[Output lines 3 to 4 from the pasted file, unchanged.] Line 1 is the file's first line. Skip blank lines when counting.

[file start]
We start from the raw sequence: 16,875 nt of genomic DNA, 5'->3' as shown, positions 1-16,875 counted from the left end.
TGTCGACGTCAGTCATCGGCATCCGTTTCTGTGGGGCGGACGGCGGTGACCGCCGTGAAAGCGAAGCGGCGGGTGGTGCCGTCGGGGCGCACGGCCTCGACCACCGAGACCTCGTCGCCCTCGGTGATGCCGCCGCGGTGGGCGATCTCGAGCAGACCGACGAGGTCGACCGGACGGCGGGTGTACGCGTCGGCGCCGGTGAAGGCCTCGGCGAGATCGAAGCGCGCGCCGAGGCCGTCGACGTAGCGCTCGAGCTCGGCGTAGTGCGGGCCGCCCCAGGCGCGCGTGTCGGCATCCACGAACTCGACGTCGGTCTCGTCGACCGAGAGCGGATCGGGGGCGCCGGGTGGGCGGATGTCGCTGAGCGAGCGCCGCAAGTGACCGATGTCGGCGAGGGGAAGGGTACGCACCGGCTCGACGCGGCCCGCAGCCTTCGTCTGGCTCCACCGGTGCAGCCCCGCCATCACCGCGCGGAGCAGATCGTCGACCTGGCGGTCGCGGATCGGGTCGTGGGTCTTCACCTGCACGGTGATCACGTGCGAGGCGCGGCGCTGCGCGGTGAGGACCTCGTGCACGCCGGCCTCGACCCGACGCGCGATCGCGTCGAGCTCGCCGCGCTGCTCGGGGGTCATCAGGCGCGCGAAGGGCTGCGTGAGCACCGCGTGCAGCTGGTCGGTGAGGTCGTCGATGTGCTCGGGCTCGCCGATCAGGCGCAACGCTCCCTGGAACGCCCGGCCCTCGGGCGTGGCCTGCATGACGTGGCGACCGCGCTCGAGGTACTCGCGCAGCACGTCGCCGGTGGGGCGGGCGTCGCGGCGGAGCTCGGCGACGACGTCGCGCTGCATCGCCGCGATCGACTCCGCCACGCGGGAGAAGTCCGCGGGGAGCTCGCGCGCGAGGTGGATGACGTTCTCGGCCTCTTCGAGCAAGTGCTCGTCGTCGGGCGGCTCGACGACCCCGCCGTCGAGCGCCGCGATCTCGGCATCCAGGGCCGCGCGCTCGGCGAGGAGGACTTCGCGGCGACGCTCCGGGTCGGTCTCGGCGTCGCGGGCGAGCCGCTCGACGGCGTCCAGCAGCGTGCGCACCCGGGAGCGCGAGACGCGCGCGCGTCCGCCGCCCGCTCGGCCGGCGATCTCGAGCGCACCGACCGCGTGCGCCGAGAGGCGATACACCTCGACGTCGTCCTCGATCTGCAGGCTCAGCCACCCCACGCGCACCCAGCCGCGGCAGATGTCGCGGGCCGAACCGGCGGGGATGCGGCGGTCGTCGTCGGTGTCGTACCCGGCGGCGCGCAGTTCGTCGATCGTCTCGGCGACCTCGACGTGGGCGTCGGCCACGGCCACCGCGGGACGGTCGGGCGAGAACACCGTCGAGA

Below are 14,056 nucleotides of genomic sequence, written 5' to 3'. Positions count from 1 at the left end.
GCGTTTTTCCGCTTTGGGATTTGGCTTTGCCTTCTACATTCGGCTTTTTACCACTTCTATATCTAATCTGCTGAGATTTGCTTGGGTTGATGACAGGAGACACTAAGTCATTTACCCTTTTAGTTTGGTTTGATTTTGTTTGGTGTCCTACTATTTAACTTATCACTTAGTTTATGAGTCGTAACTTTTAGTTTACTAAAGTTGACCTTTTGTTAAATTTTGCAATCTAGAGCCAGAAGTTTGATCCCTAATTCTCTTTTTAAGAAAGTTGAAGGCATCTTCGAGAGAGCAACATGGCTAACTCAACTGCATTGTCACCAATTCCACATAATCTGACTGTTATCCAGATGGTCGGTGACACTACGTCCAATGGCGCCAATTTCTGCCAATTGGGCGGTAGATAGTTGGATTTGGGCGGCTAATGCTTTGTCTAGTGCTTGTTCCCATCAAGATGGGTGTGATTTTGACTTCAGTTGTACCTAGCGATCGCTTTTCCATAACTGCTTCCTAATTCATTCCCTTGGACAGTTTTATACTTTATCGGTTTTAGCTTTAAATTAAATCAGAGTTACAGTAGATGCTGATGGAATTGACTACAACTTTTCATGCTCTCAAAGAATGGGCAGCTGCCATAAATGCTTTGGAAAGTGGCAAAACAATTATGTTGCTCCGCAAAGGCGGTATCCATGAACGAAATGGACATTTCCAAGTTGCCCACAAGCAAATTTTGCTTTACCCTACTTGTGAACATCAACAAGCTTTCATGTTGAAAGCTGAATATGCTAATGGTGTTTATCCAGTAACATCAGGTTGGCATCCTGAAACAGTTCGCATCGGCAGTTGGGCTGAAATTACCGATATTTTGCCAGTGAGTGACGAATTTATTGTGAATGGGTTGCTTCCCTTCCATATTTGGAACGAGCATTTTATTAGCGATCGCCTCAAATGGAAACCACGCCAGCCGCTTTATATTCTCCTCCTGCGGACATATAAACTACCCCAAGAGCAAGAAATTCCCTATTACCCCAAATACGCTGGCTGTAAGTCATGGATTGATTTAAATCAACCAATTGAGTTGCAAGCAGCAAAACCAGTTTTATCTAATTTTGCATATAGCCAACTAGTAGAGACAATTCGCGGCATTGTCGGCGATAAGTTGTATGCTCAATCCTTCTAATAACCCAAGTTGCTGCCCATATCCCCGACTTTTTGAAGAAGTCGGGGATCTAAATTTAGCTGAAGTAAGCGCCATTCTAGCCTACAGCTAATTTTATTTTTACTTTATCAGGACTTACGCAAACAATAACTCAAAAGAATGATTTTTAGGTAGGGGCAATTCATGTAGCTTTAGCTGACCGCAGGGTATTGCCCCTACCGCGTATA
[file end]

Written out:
Below are 14,056 nucleotides of genomic sequence, written 5' to 3'. Positions count from 1 at the left end.
GCGTTTTTCCGCTTTGGGATTTGGCTTTGCCTTCTACATTCGGCTTTTTACCACTTCTATATCTAATCTGCTGAGATTTGCTTGGGTTGATGACAGGAGACACTAAGTCATTTACCCTTTTAGTTTGGTTTGATTTTGTTTGGTGTCCTACTATTTAACTTATCACTTAGTTTATGAGTCGTAACTTTTAGTTTACTAAAGTTGACCTTTTGTTAAATTTTGCAATCTAGAGCCAGAAGTTTGATCCCTAATTCTCTTTTTAAGAAAGTTGAAGGCATCTTCGAGAGAGCAACATGGCTAACTCAACTGCATTGTCACCAATTCCACATAATCTGACTGTTATCCAGATGGTCGGTGACACTACGTCCAATGGCGCCAATTTCTGCCAATTGGGCGGTAGATAGTTGGATTTGGGCGGCTAATGCTTTGTCTAGTGCTTGTTCCCATCAAGATGGGTGTGATTTTGACTTCAGTTGTACCTAGCGATCGCTTTTCCATAACTGCTTCCTAATTCATTCCCTTGGACAGTTTTATACTTTATCGGTTTTAGCTTTAAATTAAATCAGAGTTACAGTAGATGCTGATGGAATTGACTACAACTTTTCATGCTCTCAAAGAATGGGCAGCTGCCATAAATGCTTTGGAAAGTGGCAAAACAATTATGTTGCTCCGCAAAGGCGGTATCCATGAACGAAATGGACATTTCCAAGTTGCCCACAAGCAAATTTTGCTTTACCCTACTTGTGAACATCAACAAGCTTTCATGTTGAAAGCTGAATATGCTAATGGTGTTTATCCAGTAACATCAGGTTGGCATCCTGAAACAGTTCGCATCGGCAGTTGGGCTGAAATTACCGATATTTTGCCAGTGAGTGACGAATTTATTGTGAATGGGTTGCTTCCCTTCCATATTTGGAACGAGCATTTTATTAGCGATCGCCTCAAATGGAAACCACGCCAGCCGCTTTATATTCTCCTCCTGCGGACATATAAACTACCCCAAGAGCAAGAAATTCCCTATTACCCCAAATACGCTGGCTGTAAGTCATGGATTGATTTAAATCAACCAATTGAGTTGCAAGCAGCAAAACCAGTTTTATCTAATTTTGCATATAGCCAACTAGTAGAGACAATTCGCGGCATTGTCGGCGATAAGTTGTATGCTCAATCCTTCTAATAACCCAAGTTGCTGCCCATATCCCCGACTTTTTGAAGAAGTCGGGGATCTAAATTTAGCTGAAGTAAGCGCCATTCTAGCCTACAGCTAATTTTATTTTTACTTTATCAGGACTTACGCAAACAATAACTCAAAAGAATGATTTTTAGGTAGGGGCAATTCATGTAGCTTTAGCTGACCGCAGGGTATTGCCCCTACCGCGTATA